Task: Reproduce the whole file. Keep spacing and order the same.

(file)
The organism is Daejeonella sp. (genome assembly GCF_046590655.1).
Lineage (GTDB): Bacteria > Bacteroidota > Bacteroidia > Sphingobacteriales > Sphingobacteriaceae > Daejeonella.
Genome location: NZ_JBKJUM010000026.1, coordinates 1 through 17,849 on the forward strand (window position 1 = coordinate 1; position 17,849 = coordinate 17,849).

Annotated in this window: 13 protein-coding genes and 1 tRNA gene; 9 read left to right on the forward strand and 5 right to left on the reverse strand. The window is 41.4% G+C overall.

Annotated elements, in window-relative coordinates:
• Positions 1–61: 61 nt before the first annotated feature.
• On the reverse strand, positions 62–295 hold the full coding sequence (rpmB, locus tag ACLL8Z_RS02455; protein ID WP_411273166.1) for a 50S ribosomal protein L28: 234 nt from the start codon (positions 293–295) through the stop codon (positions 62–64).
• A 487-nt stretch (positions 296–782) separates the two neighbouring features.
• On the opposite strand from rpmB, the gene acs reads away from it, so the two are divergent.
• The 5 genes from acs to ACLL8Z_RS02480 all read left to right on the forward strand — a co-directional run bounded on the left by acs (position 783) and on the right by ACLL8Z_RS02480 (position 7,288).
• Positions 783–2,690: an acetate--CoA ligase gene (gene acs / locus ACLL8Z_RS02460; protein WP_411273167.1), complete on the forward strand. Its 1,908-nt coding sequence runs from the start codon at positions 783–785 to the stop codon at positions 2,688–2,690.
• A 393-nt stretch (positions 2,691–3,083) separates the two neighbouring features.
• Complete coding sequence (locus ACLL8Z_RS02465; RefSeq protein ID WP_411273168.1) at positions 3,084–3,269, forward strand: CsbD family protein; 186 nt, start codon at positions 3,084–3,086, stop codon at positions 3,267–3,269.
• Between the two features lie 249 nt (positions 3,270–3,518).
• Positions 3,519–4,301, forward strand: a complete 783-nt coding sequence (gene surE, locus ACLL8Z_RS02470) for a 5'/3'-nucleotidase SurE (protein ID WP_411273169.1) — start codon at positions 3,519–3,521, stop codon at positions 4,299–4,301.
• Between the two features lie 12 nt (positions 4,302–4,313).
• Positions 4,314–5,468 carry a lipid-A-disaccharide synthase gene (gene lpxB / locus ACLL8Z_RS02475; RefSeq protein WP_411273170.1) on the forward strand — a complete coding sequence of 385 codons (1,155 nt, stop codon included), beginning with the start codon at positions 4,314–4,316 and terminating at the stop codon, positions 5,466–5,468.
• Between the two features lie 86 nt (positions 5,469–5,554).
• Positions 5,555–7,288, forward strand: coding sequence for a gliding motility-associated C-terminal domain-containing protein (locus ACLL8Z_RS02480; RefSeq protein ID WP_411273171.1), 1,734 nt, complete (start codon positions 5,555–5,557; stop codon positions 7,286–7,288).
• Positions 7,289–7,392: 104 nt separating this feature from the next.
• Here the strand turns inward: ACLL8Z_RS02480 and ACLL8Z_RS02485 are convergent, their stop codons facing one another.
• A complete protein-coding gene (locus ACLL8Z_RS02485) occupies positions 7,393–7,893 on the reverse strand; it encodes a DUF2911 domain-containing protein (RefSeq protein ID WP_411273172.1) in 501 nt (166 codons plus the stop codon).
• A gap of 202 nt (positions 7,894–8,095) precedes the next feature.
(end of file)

The organism is Daejeonella sp. (genome assembly GCF_046590655.1).
Lineage (GTDB): Bacteria > Bacteroidota > Bacteroidia > Sphingobacteriales > Sphingobacteriaceae > Daejeonella.
Genome location: NZ_JBKJUM010000026.1, coordinates 1 through 17,849 on the forward strand (window position 1 = coordinate 1; position 17,849 = coordinate 17,849).

Annotated in this window: 13 protein-coding genes and 1 tRNA gene; 9 read left to right on the forward strand and 5 right to left on the reverse strand. The window is 41.4% G+C overall.

Annotated elements, in window-relative coordinates:
• Positions 1–61: 61 nt before the first annotated feature.
• On the reverse strand, positions 62–295 hold the full coding sequence (rpmB, locus tag ACLL8Z_RS02455; protein ID WP_411273166.1) for a 50S ribosomal protein L28: 234 nt from the start codon (positions 293–295) through the stop codon (positions 62–64).
• A 487-nt stretch (positions 296–782) separates the two neighbouring features.
• On the opposite strand from rpmB, the gene acs reads away from it, so the two are divergent.
• The 5 genes from acs to ACLL8Z_RS02480 all read left to right on the forward strand — a co-directional run bounded on the left by acs (position 783) and on the right by ACLL8Z_RS02480 (position 7,288).
• Positions 783–2,690: an acetate--CoA ligase gene (gene acs / locus ACLL8Z_RS02460; protein WP_411273167.1), complete on the forward strand. Its 1,908-nt coding sequence runs from the start codon at positions 783–785 to the stop codon at positions 2,688–2,690.
• A 393-nt stretch (positions 2,691–3,083) separates the two neighbouring features.
• Complete coding sequence (locus ACLL8Z_RS02465; RefSeq protein ID WP_411273168.1) at positions 3,084–3,269, forward strand: CsbD family protein; 186 nt, start codon at positions 3,084–3,086, stop codon at positions 3,267–3,269.
• Between the two features lie 249 nt (positions 3,270–3,518).
• Positions 3,519–4,301, forward strand: a complete 783-nt coding sequence (gene surE, locus ACLL8Z_RS02470) for a 5'/3'-nucleotidase SurE (protein ID WP_411273169.1) — start codon at positions 3,519–3,521, stop codon at positions 4,299–4,301.
• Between the two features lie 12 nt (positions 4,302–4,313).
• Positions 4,314–5,468 carry a lipid-A-disaccharide synthase gene (gene lpxB / locus ACLL8Z_RS02475; RefSeq protein WP_411273170.1) on the forward strand — a complete coding sequence of 385 codons (1,155 nt, stop codon included), beginning with the start codon at positions 4,314–4,316 and terminating at the stop codon, positions 5,466–5,468.
• Between the two features lie 86 nt (positions 5,469–5,554).
• Positions 5,555–7,288, forward strand: coding sequence for a gliding motility-associated C-terminal domain-containing protein (locus ACLL8Z_RS02480; RefSeq protein ID WP_411273171.1), 1,734 nt, complete (start codon positions 5,555–5,557; stop codon positions 7,286–7,288).
• Positions 7,289–7,392: 104 nt separating this feature from the next.
• Here the strand turns inward: ACLL8Z_RS02480 and ACLL8Z_RS02485 are convergent, their stop codons facing one another.
• A complete protein-coding gene (locus ACLL8Z_RS02485) occupies positions 7,393–7,893 on the reverse strand; it encodes a DUF2911 domain-containing protein (RefSeq protein ID WP_411273172.1) in 501 nt (166 codons plus the stop codon).
• A gap of 202 nt (positions 7,894–8,095) precedes the next feature.